There are many good genealogy books. Some are basic beginner guides, while others are specific to a certain ethnicity or geographic location. Some authors detail an exciting and emotional personal journey.
Determining the usefulness of each resource is personal for each researcher and depends on each unique research project.
Note that some books are classics and - although published a decade or more ago – are still relevant. To find the books suggested below, do an Internet search for the title. New books are published frequently, so keep searching! This suggestion list contains is far from complete. Many genealogy sites offer lists of good books as well.
Some basic books for beginners: How to Do Everything With Your Genealogy, Unpuzzling Your Past - The Best-Selling Basic Guide to Genealogy, The Genealogy Sourcebook, The Complete Idiot's Guide to Genealogy and The Everything Online Genealogy Book.
When our MyHeritage team attended the recent Federation of Genealogical Societies (FGS) conference in Springfield, Illinois, we met Meredith Sellers of Champaign, Illinois.
Meredith is married, in her 20s and is a genealogy and Family History Center consultant. She had a nice chat with our Chief Genealogist Daniel Horowitz about her personal research success story and the family reunion she organized. Here is her story:
Meredith's experience with MyHeritage and charts
Meredith had read about MyHeritage on various genealogy blogs long before her family reunion, and while she had quickly and easily uploaded a GEDCOM file of her family tree, she had not explored the printing functionality at MyHeritage.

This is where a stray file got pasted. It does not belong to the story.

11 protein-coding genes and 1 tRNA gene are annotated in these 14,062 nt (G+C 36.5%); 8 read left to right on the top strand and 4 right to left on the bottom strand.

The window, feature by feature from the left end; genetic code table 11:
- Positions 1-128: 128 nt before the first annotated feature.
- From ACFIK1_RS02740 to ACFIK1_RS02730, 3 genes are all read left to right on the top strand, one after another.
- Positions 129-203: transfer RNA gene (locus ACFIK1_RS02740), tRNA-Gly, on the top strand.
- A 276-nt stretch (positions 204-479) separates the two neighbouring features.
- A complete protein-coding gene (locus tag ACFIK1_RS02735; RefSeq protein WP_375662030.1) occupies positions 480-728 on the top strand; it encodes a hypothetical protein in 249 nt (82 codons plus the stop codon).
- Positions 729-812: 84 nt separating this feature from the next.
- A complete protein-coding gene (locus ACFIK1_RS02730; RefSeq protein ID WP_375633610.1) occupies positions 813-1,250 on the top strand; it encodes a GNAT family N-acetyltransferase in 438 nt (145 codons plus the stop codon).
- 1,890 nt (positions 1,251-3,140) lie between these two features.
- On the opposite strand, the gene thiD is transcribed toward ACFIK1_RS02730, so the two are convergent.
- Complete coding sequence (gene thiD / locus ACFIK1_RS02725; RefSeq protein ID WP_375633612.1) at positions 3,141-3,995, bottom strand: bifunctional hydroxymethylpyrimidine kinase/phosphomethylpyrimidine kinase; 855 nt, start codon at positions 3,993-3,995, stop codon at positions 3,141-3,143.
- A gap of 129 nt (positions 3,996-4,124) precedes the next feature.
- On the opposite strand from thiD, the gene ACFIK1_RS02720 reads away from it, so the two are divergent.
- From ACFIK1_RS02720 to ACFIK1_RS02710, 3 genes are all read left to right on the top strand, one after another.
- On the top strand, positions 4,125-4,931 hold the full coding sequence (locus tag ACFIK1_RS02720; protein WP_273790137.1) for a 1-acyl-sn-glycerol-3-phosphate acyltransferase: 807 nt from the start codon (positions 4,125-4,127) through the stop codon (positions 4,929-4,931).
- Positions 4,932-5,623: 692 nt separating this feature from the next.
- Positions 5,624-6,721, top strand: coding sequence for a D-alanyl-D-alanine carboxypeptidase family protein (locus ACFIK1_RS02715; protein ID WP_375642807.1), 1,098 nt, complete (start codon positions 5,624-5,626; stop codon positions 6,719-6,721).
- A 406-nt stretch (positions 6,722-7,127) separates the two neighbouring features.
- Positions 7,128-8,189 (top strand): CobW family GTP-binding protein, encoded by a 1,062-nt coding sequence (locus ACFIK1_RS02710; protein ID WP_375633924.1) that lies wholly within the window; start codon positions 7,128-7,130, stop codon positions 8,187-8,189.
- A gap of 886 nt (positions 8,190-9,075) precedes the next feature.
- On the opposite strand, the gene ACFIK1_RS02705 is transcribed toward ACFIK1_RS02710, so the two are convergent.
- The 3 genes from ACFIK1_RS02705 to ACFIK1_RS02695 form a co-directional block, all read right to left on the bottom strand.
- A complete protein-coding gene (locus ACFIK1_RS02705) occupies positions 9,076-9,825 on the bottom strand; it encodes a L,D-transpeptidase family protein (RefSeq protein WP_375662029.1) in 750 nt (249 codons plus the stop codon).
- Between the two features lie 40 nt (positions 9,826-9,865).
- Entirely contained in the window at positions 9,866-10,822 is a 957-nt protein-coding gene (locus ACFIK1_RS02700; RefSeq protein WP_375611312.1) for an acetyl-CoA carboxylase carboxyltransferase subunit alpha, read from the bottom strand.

"As I brainstormed the best way to display over 300 family members in an easily understandable graphic format, I discovered MyHeritage's descendant fan chart," says Meredith.
She discovered that the chart-making interface synched directly with her existing GEDCOM data which allowed her to directly import names and dates. She was also able to change various aspects, such as background color, graphics and ornamental frame.
The international genealogists descended on Washington DC and MyHeritage was there to meet them.
The 31st International Conference on Jewish Genealogy – August 14-19 – was organized by the Jewish Genealogical Society of Greater Maryland in conjunction with the International Association of Jewish Genealogical Societies. The annual conference is held in a different city each year, with Paris the venue for 2012.
Chief genealogist Daniel Horowitz, UK genealogy advisor Laurence Harris and US genealogy advisor Schelly Talalay Dardashti were ready for the more than 1,100 family history researchers and genealogists from the US and around the world.
The conference program featured more than 120 lectures, workshops and other events, including a concert. This event is one of the longest genealogy conferences, beginning on a Sunday and running through Friday.